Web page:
Strategic Thought Inc., a British software company, benefited from the resources of its parent company 3,000 miles away. The company, which opened a U.S. office to be closer to federal customers and the local talent pool, has grown quickly since it opened a temporary, one-person office in Herndon two years ago. After landing contracts with NASA and Lockheed Martin, Strategic Thought moved in October to a new space in Herndon with enough room to accommodate 10 hires.
"Many [agencies] prefer to do business with a U.S. company," general manager Karl Pringle said. "If you're here in the market, you just hear things on the street you wouldn't hear otherwise."
Pringle said Strategic Thought chose Fairfax County because of its proximity to Dulles and relatively inexpensive office space.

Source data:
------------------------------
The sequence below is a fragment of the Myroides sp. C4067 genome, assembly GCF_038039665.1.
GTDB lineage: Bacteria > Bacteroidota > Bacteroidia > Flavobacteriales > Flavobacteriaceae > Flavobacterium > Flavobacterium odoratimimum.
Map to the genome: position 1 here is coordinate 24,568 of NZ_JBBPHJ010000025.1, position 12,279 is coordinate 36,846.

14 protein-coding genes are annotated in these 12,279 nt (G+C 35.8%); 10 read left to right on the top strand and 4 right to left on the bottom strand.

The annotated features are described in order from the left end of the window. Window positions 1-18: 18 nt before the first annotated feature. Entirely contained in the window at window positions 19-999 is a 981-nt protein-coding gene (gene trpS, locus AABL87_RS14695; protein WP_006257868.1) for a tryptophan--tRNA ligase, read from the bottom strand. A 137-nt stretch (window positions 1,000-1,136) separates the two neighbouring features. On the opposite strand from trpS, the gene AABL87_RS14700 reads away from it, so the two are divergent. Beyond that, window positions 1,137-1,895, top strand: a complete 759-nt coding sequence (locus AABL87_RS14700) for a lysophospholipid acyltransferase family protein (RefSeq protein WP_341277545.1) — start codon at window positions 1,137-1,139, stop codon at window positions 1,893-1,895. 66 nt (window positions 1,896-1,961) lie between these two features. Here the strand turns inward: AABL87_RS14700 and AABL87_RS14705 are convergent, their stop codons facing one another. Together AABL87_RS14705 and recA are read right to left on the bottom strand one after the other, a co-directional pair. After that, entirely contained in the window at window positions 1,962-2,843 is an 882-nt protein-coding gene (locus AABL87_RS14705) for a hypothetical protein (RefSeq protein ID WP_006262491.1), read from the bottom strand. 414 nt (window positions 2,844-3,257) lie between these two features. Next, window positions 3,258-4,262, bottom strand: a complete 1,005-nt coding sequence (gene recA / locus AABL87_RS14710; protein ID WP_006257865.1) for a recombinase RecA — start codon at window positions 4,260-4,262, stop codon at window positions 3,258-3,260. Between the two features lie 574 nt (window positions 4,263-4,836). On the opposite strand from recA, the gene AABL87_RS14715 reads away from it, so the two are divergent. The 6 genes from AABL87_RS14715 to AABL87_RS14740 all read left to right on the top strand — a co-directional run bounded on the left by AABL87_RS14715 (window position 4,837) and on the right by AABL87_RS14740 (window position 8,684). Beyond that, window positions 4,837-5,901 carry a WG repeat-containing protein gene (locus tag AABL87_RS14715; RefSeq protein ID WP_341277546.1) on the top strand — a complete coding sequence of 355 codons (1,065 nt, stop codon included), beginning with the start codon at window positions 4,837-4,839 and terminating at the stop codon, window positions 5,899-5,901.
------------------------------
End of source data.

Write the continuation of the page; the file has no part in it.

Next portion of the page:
"The time difference back to the parent company is less of an issue here, and you can get anywhere in the U.S. very easily because it's a travel hub," he said.
Fairfax has also attracted entrepreneurs. Seven years ago, Kiran Gullapalli followed friends and family to Fairfax from Hyderabad, India, and worked as an information technology consultant for several large companies. He then decided to start his own venture, Rapid Refill Ink, which refills and recycles printer ink cartridges. He opened his first store in Herndon in February and hopes to open two others in the area next year.
"This is an emerging high-tech region, so I've gotten a great response from small and large companies," Gullapalli said. "This area is very conducive to innovative businesses."
Yang has similar reasons and said the community, with its well-regarded schools and diverse neighborhoods, was a big selling point when the company chose to locate its U.S. operations in Fairfax.